The problem of madness has preoccupied Russian thinkers since the beginning of Russia's troubled history and has been dealt with repeatedly in literature, art, film, and opera, as well as medical, political, and philosophical essays. Madness has been treated not only as a medical or psychological matter, but also as a metaphysical one, encompassing problems of suffering, imagination, history, sex, social and world order, evil, retribution, death, and the afterlife.
Madness and the Mad in Russian Culture represents a joint effort by American, British, and Russian scholars - historians, literary scholars, sociologists, cultural theorists, and philosophers - to understand the rich history of madness in the political, literary, and cultural spheres of Russia. Editors Angela Brintlinger and Ilya Vinitsky have brought together essays that cover over 250 years and address a wide variety of ideas related to madness - from the involvement of state and social structures in questions of mental health, to the attitudes of major Russian authors and cultural figures towards insanity and how those attitudes both shape and are shaped by the history, culture, and politics of Russia.
|Publisher:||University of Toronto Press, Scholarly Publishing Division|
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About the Author
Angela Brintlinger is an associate professor in the Department of Slavic Languages and Literatures at Ohio State University.
Ilya Vinitsky is an assistant professor in the Department of Slavic Languages and Literatures at the University of Pennsylvania.
Table of Contents
Note on Translation and Transliteration
Introduction: Approaching Russian Madness
PART ONE: MADNESS, THE STATE, AND SOCIETY
1 A Cheerful Empress and Her Gloomy Critics: Catherine the Great and the Eighteenth-Century Melancholy Controversy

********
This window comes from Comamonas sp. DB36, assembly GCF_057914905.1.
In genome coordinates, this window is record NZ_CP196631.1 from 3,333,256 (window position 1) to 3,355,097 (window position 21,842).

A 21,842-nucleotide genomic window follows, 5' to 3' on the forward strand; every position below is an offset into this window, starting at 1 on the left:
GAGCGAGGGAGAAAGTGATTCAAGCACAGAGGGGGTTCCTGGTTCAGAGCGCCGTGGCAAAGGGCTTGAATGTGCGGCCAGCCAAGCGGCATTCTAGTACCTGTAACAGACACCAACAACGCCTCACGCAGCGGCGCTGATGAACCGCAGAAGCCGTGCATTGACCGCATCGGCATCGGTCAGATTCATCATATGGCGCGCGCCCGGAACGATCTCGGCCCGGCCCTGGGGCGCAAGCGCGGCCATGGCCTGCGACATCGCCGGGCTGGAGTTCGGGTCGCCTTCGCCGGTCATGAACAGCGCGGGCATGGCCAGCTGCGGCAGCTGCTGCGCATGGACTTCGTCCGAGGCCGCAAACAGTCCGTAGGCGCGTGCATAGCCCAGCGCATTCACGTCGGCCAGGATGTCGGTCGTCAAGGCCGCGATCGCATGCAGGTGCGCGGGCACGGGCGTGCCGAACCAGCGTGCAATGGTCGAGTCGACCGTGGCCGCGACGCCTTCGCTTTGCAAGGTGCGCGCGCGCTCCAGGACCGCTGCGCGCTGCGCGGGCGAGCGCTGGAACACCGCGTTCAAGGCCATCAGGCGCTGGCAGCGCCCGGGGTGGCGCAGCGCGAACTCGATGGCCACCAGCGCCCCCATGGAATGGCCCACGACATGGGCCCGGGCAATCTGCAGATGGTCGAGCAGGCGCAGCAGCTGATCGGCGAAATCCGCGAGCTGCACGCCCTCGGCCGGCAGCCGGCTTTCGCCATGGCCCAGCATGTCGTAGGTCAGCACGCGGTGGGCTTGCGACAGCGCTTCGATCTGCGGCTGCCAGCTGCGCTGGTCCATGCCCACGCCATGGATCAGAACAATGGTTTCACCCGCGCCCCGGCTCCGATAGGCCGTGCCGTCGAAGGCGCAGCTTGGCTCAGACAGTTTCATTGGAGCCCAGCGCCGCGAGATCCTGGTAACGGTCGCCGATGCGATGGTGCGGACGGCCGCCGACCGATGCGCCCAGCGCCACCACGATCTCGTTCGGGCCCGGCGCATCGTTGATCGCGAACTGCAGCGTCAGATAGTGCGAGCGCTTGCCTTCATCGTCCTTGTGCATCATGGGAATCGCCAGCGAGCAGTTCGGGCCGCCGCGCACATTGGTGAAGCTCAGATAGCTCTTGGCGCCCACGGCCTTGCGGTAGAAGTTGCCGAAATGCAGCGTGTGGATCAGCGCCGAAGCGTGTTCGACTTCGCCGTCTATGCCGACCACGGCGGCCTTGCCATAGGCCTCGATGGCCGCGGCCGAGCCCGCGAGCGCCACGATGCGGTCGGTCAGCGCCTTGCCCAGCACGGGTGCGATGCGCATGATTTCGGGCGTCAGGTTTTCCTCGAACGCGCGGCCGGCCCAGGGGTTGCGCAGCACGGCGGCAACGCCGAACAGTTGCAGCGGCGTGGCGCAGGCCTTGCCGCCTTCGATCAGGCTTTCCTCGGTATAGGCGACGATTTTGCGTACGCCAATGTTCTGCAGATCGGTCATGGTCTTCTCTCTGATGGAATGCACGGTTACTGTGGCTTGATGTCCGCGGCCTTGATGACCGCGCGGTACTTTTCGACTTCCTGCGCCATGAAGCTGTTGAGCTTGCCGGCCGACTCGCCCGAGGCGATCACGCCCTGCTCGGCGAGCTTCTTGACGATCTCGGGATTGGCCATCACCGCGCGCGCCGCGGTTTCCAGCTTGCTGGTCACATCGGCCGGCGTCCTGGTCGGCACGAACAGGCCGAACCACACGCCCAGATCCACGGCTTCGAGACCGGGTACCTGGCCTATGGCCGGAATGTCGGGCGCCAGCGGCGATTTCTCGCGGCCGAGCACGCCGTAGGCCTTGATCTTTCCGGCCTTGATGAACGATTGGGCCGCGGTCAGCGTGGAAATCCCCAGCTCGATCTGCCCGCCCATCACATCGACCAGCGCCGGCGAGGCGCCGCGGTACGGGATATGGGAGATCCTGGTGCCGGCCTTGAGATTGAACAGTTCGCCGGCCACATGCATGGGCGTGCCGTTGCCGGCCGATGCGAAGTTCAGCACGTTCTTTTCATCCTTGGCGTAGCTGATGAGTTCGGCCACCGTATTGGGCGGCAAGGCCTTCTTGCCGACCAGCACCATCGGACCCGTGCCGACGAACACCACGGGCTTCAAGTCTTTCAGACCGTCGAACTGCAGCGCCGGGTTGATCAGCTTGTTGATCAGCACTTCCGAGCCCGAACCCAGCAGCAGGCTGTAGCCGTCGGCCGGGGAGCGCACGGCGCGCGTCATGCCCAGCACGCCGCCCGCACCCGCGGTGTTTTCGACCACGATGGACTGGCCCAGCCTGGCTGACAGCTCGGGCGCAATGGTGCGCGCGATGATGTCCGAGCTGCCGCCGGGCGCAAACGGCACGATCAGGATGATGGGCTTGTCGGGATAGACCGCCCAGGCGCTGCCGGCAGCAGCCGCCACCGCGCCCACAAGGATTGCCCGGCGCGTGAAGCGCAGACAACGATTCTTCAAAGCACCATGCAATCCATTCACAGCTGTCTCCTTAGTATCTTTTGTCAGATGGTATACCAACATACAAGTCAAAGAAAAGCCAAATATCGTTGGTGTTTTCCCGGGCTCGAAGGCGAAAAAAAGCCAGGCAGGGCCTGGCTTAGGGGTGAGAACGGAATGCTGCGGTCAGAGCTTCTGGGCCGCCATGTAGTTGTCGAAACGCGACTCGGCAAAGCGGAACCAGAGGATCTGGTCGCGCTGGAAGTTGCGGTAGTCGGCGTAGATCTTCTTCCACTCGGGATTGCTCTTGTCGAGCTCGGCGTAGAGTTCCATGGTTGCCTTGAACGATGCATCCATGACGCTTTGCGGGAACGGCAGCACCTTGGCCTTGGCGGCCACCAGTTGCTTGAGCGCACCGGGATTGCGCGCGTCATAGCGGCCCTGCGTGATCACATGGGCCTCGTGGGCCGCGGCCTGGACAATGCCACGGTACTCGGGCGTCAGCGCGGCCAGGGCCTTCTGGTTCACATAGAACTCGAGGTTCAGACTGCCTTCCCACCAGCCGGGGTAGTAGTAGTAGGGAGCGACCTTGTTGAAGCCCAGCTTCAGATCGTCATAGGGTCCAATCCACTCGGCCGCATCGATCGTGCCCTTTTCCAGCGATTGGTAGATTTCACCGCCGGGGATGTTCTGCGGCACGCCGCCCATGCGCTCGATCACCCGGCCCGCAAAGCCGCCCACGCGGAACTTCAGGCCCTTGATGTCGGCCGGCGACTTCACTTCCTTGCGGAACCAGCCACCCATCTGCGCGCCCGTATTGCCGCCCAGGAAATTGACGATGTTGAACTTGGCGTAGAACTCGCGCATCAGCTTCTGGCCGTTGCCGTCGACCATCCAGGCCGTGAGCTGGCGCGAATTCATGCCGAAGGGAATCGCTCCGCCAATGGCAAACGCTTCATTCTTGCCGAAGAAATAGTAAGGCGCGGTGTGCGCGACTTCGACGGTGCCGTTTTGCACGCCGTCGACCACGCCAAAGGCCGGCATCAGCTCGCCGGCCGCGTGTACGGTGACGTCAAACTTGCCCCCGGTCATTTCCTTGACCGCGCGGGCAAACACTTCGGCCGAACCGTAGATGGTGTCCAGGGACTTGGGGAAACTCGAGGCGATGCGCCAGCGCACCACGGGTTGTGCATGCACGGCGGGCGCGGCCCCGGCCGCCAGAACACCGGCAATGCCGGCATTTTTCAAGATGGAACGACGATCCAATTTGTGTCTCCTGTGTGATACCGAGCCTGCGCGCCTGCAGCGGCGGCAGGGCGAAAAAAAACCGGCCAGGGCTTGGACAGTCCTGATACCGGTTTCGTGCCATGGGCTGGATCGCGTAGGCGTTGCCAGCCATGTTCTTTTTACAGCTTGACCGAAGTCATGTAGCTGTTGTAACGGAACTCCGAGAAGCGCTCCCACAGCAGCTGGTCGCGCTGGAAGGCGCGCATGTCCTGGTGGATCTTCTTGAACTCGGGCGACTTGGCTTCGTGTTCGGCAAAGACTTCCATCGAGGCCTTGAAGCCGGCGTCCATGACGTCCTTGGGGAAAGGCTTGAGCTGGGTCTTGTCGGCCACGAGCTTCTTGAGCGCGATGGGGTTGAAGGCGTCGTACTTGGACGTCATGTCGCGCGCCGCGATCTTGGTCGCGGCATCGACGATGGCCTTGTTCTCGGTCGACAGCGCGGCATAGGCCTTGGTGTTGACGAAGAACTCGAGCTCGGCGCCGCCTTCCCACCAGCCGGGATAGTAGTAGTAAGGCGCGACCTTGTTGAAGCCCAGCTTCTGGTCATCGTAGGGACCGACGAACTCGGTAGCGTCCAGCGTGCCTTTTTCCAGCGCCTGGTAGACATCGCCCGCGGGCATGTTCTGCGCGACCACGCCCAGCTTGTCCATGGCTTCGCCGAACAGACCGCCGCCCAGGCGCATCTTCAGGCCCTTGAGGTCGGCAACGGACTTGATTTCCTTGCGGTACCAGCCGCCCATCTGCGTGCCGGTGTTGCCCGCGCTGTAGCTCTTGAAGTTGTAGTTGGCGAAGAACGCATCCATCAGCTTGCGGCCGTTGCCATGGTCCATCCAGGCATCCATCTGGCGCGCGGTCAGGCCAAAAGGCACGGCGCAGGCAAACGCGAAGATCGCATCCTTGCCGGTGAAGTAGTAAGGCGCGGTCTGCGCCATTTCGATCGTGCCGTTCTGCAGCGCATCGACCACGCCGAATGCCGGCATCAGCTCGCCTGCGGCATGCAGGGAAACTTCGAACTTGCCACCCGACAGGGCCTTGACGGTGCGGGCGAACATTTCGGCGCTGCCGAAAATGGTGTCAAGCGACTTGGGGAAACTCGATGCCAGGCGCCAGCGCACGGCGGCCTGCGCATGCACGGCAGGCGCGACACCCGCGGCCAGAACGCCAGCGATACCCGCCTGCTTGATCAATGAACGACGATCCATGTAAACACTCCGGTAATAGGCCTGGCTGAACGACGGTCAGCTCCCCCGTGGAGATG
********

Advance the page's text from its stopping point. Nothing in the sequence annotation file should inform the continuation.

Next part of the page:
2 The Osvidetel’stvovanie and Ispytanie of Insanity: Psychiatry in Tsarist Russia
3 Madness as an Act of Defence of Personality in Dostoevsky’sThe Double
4 Vsevolod Garshin, the Russian Intelligentsia, and Fan Hysteria
ROBERT D. WESSLING
5 On Hostile Ground: Madness and Madhouse in Joseph Brodsky’s‘Gorbunov and Gorchakov'
PART TWO: MADNESS, WAR, AND REVOLUTION
6 The Concept of Revolutionary Insanity in Russian History
MARTIN A. MILLER
7 The Politics of Etiology: Shell Shock in the Russian Army, 1914–1918
8 Lives Out of Balance: The ‘Possible World’ of Soviet Suicide during the 1920s
9 Early Soviet Forensic Psychiatric Approaches to Sex Crime, 1917–1934
PART THREE: MADNESS AND CREATIVITY
10 Writing about Madness: Russian Attitudes toward Psyche and Psychiatry, 1887–1907
11 ‘Let Them Go Crazy’: Madness in the Works of Chekhov
12 The Genetics of Genius: V.P. Efroimson and the Biosocial Mechanisms of Heightened Intellectual Activity
13 Madwomen without Attics: The Crazy Creatrix and the Procreative Iurodivaia
14 A ‘New Russian’ Madness? Fedor Mikhailov’s Novel Idiot and Roman Kachanov’s Film Daun Khaus
15 Methods of Madness and Madness as a Method
JULIE V. BROWN
What People are Saying About This
‘“Madness (bezumie) is a language,” Mikhail Epstein writes in his contribution to this wonderfully eclectic and wide-ranging volume. In the Russian literary tradition, that language has enjoyed high status: it was spoken by holy fools, saintly idiots, honest citizens incarcerated in psychiatric hospitals, great poets in their capacity as prophets. In the post-Soviet period, this spectrum broadened to include de-ideologized studies of neurosis, depression, suicide, fan hysteria, shell shock, revolutionary trauma — all of which are discussed here by Russians from inside their own culture as well as by outsiders and bi-culturals. A fascinating book on that most difficult task: making cultural sense out of worlds and psyches designed to work on the far side of reason.’